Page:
As an incompletely,  yet to be reconstructed sexist during the last football World Cup Final I got into a social media argument on the attractiveness of world politicians. Naturally, for strictly nationalistic reasons, I defended Ms Hanna against the challenge of the wet tee-shirt wearing former President of Croatia Kolinda Grabar-Kitarovi?. 

If I ever meet Ms Hanna, my conversation starter would not be of my abhorrence   of women’s beauty pageants or Father Ho Lung’s “talibaneque” tendencies. It would be on a video she posted on social media.  A deeply affected Ms Hanna described an accident on the newly opened highway, where she stopped and assisted.  She was clearly dismayed at the loss of limb and life, but she paused to comment on the reaction of the crowd.  Instead of helping, they filmed the encounter. She found this reaction disturbing.

My Election Wish List (Serious)

For this election the parties have produced their manifestos, which few people will bother to read in their entirety. I know I won’t! Clever, spiffy, marketing campaign slogans are being created to torture us with ear worms.  Promises are being and more than likely will not be totally fulfilled.  I have two basic wishes.  That there is no spike in Covid cases post-election.  I will judge prospective MPs on how their adherents behave.  If you are a true leader, yours is the responsibility.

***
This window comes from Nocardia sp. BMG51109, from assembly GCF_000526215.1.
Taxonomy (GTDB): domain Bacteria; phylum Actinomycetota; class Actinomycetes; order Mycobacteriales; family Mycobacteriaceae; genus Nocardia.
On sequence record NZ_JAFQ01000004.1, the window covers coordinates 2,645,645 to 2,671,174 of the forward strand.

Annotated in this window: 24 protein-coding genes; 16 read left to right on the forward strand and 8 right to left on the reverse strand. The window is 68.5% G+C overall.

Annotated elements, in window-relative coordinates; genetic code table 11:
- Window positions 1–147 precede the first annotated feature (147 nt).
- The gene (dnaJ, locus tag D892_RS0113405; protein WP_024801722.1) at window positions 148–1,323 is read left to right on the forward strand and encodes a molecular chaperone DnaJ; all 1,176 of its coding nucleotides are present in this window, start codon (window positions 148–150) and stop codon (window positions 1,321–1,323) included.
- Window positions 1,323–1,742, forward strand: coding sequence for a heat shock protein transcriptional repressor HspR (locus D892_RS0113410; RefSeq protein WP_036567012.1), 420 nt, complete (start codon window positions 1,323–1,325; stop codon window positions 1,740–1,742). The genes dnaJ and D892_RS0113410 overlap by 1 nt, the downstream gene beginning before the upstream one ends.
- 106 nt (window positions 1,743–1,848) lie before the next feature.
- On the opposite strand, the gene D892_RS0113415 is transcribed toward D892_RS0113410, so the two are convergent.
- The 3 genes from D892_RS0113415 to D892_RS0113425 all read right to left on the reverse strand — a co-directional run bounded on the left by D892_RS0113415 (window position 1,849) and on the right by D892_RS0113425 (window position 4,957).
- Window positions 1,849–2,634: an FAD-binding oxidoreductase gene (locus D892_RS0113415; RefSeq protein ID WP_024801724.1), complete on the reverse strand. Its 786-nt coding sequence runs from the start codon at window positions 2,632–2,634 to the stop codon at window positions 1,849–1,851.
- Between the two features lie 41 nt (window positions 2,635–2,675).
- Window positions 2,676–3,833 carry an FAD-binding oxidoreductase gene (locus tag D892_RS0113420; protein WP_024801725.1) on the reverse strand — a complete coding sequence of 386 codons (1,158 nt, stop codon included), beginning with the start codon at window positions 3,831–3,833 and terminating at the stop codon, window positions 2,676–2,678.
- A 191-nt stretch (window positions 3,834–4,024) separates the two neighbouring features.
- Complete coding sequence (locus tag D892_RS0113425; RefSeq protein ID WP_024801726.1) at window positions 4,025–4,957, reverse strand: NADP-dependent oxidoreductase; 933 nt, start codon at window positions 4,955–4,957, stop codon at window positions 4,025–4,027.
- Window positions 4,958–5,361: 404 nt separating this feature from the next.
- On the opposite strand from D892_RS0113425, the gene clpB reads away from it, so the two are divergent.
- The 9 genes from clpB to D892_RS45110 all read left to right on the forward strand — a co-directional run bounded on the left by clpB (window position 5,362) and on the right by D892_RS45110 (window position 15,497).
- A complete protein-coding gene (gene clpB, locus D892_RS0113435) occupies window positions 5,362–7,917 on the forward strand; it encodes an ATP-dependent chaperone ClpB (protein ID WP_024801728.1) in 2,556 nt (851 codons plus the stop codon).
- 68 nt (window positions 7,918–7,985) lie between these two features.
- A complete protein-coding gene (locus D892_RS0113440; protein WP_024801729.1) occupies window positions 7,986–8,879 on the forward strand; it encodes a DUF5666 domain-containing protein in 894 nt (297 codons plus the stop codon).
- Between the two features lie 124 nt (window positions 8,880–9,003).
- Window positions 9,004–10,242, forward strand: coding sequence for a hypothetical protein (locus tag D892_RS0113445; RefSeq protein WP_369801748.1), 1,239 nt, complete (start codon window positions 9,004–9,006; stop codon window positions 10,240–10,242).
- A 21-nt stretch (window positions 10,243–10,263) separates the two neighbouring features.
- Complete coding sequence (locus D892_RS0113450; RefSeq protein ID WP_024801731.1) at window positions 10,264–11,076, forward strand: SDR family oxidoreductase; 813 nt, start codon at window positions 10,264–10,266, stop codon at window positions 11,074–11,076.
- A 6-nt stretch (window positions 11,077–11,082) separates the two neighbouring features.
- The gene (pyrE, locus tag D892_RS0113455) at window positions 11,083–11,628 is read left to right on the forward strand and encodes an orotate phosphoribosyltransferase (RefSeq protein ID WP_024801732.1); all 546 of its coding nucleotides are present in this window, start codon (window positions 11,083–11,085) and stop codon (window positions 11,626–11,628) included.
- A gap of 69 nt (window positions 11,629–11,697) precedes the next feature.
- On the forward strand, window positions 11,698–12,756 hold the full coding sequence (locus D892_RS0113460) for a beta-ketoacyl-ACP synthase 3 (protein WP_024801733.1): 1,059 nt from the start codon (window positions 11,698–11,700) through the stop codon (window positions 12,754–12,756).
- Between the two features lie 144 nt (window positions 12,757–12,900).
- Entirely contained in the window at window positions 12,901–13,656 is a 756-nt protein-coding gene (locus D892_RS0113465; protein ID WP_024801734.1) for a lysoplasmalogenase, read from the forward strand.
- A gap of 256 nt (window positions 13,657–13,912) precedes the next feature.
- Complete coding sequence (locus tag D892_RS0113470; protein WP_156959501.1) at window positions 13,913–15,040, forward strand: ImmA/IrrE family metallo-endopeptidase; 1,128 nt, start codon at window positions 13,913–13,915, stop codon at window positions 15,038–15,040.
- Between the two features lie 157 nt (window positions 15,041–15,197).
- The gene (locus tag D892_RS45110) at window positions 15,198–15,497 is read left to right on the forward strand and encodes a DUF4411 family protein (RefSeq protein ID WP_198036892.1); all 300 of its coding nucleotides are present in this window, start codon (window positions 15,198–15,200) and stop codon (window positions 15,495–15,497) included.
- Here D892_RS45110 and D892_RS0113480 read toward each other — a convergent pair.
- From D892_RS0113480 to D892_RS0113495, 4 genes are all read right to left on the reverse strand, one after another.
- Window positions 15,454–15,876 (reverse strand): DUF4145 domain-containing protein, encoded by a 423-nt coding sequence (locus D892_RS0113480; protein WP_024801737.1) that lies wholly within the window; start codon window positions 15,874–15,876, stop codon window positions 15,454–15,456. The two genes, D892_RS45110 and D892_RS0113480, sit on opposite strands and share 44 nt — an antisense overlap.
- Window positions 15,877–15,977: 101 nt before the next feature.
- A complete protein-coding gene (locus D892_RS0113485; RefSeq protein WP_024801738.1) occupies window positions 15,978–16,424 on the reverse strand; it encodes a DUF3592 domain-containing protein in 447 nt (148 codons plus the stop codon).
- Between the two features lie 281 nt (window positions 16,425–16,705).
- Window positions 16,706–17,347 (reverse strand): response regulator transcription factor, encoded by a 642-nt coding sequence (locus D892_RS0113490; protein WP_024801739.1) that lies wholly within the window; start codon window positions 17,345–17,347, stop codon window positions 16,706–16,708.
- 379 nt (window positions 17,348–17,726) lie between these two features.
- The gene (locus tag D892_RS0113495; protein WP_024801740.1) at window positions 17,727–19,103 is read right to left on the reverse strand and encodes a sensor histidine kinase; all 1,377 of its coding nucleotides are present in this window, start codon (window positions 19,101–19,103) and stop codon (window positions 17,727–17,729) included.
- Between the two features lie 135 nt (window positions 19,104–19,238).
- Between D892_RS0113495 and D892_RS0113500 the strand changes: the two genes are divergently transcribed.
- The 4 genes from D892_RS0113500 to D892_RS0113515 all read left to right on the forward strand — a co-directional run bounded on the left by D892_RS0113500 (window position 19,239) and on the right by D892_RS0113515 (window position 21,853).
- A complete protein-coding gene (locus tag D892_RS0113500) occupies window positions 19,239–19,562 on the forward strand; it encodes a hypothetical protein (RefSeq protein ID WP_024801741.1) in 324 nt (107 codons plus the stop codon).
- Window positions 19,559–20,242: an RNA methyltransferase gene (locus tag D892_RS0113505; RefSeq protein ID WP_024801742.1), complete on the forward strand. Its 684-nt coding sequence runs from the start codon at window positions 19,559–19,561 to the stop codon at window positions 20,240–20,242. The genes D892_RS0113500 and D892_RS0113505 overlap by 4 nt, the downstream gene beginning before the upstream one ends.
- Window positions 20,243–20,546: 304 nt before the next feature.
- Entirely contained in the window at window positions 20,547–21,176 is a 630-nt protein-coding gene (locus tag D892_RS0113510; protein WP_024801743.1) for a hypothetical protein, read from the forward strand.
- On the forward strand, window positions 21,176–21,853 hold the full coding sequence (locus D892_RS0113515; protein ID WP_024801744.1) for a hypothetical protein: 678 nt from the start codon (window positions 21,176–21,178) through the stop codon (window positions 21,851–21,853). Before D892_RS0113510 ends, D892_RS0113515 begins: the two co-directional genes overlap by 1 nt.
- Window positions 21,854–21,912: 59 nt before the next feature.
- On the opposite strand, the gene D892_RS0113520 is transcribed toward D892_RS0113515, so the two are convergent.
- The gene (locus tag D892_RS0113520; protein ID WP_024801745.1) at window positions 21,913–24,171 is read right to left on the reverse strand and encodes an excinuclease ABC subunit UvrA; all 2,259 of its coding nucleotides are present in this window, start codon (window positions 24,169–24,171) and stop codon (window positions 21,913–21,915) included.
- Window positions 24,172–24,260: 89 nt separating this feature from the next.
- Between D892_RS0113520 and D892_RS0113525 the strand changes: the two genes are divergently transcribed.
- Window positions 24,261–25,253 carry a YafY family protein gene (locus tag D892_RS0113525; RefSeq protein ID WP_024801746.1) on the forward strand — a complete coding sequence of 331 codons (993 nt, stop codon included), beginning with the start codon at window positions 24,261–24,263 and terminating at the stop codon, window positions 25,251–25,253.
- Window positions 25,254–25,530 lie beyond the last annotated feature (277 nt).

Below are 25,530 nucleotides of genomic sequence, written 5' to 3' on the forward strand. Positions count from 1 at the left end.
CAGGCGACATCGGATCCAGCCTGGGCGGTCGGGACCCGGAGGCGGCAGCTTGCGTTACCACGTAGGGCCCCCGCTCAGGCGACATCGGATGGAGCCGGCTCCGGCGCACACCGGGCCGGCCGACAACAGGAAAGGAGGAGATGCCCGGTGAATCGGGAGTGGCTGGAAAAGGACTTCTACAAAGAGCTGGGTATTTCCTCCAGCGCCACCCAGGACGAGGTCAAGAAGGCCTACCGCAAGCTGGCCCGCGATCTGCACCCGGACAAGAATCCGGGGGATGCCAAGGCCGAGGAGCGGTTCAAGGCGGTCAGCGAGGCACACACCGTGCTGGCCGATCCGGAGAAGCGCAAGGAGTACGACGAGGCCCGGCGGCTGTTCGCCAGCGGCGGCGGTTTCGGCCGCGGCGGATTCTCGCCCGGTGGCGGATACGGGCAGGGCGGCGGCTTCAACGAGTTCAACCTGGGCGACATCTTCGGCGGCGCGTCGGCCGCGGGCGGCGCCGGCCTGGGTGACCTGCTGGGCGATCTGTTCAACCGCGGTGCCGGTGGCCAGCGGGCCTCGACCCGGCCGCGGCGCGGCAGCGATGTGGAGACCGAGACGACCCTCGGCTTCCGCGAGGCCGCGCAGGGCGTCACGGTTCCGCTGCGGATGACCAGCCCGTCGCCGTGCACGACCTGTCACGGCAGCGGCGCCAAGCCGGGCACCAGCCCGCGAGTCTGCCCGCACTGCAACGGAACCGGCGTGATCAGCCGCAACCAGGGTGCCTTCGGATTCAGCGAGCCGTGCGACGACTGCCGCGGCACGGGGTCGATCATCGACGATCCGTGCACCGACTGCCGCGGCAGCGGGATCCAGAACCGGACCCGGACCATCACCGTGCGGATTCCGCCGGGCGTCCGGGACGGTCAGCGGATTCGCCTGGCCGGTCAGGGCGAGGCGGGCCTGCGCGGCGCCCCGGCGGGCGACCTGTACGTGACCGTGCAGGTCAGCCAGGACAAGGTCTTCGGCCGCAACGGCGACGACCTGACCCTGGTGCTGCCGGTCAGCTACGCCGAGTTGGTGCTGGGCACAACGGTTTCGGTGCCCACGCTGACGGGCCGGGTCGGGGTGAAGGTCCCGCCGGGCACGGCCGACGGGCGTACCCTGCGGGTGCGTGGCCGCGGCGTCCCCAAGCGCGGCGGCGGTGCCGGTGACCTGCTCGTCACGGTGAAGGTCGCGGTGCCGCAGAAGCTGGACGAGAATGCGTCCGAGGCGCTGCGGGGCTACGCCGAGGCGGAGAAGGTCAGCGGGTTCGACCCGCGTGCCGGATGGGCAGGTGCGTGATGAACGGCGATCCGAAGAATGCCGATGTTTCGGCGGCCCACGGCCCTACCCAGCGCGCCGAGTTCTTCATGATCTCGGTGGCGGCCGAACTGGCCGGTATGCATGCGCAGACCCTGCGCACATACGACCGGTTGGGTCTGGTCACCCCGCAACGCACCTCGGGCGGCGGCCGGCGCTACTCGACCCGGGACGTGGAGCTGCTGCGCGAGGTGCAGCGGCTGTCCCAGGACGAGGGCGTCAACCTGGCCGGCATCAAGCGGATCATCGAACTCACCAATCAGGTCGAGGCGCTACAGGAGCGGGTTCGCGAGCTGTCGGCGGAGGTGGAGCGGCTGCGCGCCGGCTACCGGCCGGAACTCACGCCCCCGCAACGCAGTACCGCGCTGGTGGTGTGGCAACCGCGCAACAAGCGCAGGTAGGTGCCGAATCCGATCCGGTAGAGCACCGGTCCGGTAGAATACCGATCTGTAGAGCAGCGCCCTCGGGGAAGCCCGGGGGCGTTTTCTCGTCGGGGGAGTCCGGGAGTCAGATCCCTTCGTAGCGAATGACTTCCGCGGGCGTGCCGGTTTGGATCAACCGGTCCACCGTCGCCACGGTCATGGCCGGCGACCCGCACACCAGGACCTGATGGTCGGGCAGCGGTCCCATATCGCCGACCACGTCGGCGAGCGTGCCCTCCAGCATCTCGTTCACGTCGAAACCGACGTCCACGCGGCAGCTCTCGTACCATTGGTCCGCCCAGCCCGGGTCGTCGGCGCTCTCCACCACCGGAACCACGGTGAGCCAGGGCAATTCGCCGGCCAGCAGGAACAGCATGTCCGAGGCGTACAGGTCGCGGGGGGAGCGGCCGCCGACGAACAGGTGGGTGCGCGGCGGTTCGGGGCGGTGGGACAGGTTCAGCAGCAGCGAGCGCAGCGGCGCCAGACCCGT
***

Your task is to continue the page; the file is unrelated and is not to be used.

Equally importantly, I would like both parties to make a commitment to the Caribbean Court of Justice (CCJ). Ok I have a third, ban vuvuzelas.  That is less likely to happen than the CCJ hope.  Both are low hanging fruit.

My “cousin,” the late Fidel Castro made a comment that he admired the Jamaican political system.  Fidel postulated that if Cuba had had Jamaica’s political system then his revolution would not have been necessary. Thus, if you are a Pro Fidelista, vote because your hero would want you to.  If you are anti Fidelista then vote to ensure there are no Fidels in Jamaica’s future.


*SESA: Sounds like a video game that my thirteen year old is addicted to!